I just made about 60 dozen spritz in the last 2 weeks. I use commercial parchment sheets, not the roll you can buy from Reynolds. The roll is too slippery. I do have the occasional stubborn cookie that refuses to stick, but for the most part, I've got it down. My dough is soft and a little sticky, be sure not to add too much flour. I use it right off the mixer, no refrigeration. I have the Cookie Master electric one as well as the first Cookie Pro. I think they have changed the Cookie Pro since I got mine. I have the pump to 1 1/2 notches on the Pro and the count on the Master to about 2-3 seconds. Growing up, my mom always made them directly on the cookie sheets. She had 2 going, so she could put new dough on the cooled pan while the other one was in the oven. If the pan is hot, forget it!
One other thing I have found for inconsistent cookies is if there is an air pocket between the dough in the tube. I pack it in as tightly as I can. I know spritz are a pain for most, bu they are so darn good! To me, it's not Christmas without them! icon_biggrin.gif

TexasSugar Posted 11 Dec 2009 , 6:25pm
post #22 of 27

I made some of these the other night. Thought I'd be smart and do them on parchment paper, I wouldn't have to clean the sugar off the cookie sheets, nope wouldn't work. Then I couldn't get my Wilton press to work right, so I switch to one of the older, turn the top ones, and still didn't work. That is when I figured out that the dough wasn't right. It was too stiff/dry. I added some more orange juice (my recipes calls for it already) and it worked.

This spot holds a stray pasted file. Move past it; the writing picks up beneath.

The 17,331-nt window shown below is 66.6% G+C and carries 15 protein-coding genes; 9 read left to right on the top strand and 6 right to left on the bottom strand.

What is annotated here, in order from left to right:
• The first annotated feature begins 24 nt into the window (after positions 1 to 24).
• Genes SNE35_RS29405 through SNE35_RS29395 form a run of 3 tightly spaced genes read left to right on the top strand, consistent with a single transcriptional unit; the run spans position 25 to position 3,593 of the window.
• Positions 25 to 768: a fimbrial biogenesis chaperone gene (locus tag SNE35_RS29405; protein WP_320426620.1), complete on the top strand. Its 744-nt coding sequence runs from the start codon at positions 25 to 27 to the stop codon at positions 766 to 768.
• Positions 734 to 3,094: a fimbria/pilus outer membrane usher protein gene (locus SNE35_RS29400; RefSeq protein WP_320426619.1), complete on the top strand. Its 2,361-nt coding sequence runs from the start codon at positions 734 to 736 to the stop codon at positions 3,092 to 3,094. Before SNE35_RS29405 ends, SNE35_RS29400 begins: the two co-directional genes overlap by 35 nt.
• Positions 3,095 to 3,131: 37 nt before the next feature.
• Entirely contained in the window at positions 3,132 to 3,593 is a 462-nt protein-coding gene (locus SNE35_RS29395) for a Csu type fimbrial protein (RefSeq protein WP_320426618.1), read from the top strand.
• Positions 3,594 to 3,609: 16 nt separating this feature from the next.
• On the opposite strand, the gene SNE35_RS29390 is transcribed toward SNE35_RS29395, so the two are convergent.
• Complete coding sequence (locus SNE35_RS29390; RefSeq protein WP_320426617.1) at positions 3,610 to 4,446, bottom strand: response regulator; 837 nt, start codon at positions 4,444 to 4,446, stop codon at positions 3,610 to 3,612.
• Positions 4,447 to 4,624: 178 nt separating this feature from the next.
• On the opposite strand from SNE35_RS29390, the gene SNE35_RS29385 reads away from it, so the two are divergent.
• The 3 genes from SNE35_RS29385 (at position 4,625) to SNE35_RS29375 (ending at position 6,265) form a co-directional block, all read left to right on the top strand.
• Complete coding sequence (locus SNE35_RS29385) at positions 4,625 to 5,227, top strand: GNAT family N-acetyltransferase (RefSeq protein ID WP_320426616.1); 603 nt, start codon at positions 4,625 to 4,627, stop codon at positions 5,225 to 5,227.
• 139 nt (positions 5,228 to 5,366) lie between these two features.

I had a note on the recipe not to add all the 5 cups of flour, but stupid me went ahead and did it. If the dough is dry it won't stick to your sheets and release from the press.

7yyrt Posted 11 Dec 2009 , 6:39pm
post #23 of 27

I think my problem is the darn no-stick cookie sheets. I think I'll buy some foil ones just to check.
DD does love Spritz, and misses them since her Aunt moved to Arizona.

Zamode Posted 11 Dec 2009 , 9:38pm
post #24 of 27

It depends upon the recipe--some say chill, some you can use from the mixing bowl--and don't use parchment or a Silpat. I have one of the Wilton ones, I do two squeezes onto a chilled sheet and use the dough direct from the bowl. If it gets too soft, I will chill it a bit. Press down onto the pan directly at 90°.

Don't give up! Once you get them down pat, there are so many shapes, you can color the dough and get alot of cookies done quickly.

luv2bake6 Posted 13 Dec 2009 , 12:21am
post #25 of 27

Do you lift up after the first sqeeze and then do another over it or do you do 2 sqeezes without lifting?

Zamode Posted 13 Dec 2009 , 12:25am
post #26 of 27

Luv do two squeezes before lifting--one at "full" strength and the other just gently--too mich dough and it will squeeze up over the top of the gun/press and not stick to the sheet.

doodledo Posted 13 Dec 2009 , 1:28pm
post #27 of 27

I do the same. I put my sprtzer directly on the cookie sheet, squeeze once and then half a squeeze and they do perfect. Although it depends on how full of a cookie you want as to wheter I squeeze 1.5 or 2 times. I have the Wilton one and a KitchenAid one. I love the Wilton. The KA is way to big and it takes double recipes just to fill the tube. I use the Land O Lakes recipe fr a choc one and for a buttery one I use a recipe that takes cornstartch and they are both my favorite. I have to watch making them cause I can eat them all. icon_redface.gif